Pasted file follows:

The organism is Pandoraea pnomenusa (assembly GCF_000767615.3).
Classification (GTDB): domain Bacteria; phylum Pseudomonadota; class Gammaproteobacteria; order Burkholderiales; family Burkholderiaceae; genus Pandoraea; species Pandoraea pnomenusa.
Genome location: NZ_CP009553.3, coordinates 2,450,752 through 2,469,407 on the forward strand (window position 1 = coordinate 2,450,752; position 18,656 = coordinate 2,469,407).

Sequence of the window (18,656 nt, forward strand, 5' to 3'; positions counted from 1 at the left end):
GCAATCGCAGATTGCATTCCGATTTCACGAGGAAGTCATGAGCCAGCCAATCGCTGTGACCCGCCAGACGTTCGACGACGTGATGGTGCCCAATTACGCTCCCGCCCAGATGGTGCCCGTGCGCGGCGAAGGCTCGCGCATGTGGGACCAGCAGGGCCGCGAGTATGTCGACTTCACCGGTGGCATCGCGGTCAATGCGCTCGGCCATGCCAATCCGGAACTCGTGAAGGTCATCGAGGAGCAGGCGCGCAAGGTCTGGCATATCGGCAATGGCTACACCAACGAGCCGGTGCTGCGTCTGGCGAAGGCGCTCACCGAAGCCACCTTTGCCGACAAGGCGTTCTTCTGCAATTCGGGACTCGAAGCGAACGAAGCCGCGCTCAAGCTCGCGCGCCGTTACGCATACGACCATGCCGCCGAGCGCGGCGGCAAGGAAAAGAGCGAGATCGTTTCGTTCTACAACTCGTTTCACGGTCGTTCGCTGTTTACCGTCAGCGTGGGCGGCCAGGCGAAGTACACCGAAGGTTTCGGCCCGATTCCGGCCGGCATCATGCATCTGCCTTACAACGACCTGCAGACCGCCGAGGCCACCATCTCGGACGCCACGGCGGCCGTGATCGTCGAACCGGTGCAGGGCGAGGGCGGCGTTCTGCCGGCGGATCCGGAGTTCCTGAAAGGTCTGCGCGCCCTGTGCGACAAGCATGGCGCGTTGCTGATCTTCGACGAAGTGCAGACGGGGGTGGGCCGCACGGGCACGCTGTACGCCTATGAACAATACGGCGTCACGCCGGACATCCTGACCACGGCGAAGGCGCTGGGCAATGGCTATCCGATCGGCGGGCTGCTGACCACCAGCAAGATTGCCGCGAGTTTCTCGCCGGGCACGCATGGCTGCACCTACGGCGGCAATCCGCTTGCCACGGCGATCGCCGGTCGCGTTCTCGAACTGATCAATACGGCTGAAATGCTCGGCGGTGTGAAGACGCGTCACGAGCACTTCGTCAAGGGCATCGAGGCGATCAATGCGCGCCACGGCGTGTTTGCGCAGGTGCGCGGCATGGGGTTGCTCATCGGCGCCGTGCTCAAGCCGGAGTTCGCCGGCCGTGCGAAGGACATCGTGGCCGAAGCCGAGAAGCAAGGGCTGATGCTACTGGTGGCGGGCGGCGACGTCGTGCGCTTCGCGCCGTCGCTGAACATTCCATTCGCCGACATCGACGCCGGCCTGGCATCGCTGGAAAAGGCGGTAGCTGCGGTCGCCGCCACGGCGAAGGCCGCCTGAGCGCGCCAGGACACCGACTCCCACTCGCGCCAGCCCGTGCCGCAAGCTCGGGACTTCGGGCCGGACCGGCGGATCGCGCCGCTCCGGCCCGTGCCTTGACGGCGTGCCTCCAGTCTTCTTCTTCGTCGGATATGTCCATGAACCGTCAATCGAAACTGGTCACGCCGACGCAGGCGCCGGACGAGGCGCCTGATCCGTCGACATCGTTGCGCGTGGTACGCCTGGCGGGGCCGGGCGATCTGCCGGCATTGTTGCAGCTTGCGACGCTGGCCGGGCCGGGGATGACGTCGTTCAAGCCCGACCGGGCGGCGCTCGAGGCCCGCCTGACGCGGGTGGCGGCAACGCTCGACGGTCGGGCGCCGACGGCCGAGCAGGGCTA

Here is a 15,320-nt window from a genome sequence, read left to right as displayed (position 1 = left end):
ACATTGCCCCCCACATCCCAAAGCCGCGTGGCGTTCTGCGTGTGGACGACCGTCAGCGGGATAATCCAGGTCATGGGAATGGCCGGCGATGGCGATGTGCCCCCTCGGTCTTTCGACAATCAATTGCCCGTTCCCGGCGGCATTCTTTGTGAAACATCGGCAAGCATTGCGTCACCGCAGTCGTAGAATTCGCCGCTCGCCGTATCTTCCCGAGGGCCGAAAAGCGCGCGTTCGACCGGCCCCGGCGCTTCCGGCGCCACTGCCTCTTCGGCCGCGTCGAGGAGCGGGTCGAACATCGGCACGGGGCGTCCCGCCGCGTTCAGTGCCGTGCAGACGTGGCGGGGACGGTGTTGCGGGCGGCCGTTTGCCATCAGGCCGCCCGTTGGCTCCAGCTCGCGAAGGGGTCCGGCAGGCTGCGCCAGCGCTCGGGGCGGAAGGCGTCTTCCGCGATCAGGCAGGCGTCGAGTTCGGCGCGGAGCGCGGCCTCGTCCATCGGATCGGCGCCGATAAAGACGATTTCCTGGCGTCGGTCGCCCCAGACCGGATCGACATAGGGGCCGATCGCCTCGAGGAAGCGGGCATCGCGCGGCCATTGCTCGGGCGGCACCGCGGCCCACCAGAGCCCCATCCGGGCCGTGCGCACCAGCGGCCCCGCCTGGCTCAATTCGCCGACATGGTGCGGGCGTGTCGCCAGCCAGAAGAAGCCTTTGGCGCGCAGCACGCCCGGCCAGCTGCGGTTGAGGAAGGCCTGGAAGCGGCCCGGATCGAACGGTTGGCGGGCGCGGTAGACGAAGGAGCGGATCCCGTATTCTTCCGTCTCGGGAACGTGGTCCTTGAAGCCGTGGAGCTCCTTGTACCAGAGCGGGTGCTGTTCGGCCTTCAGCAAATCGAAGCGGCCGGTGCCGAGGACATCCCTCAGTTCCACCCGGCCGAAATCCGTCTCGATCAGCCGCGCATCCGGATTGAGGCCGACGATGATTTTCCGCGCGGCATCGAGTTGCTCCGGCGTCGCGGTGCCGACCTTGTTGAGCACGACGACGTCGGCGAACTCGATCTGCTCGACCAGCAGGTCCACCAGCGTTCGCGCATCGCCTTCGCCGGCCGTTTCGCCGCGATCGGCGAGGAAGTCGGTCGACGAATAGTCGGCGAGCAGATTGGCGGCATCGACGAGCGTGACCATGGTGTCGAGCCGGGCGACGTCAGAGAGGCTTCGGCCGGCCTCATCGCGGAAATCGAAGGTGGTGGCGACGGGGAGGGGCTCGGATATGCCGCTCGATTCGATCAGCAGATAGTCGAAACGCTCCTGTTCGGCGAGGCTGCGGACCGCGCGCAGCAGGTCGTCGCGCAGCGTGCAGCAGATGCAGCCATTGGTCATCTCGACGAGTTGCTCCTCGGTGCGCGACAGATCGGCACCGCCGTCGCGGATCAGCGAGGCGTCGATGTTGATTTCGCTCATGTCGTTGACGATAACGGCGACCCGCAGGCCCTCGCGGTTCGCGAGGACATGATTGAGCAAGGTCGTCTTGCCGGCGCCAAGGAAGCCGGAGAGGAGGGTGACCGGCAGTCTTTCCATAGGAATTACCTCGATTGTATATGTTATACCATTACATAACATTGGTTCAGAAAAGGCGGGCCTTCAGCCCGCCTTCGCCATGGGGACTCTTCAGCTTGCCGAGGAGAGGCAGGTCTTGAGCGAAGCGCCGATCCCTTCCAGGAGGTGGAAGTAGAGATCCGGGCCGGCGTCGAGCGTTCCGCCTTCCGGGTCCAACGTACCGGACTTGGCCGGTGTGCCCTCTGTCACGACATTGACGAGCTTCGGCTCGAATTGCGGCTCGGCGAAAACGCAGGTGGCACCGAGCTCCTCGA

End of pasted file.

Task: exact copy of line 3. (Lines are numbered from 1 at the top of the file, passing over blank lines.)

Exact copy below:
Genome location: NZ_CP009553.3, coordinates 2,450,752 through 2,469,407 on the forward strand (window position 1 = coordinate 2,450,752; position 18,656 = coordinate 2,469,407).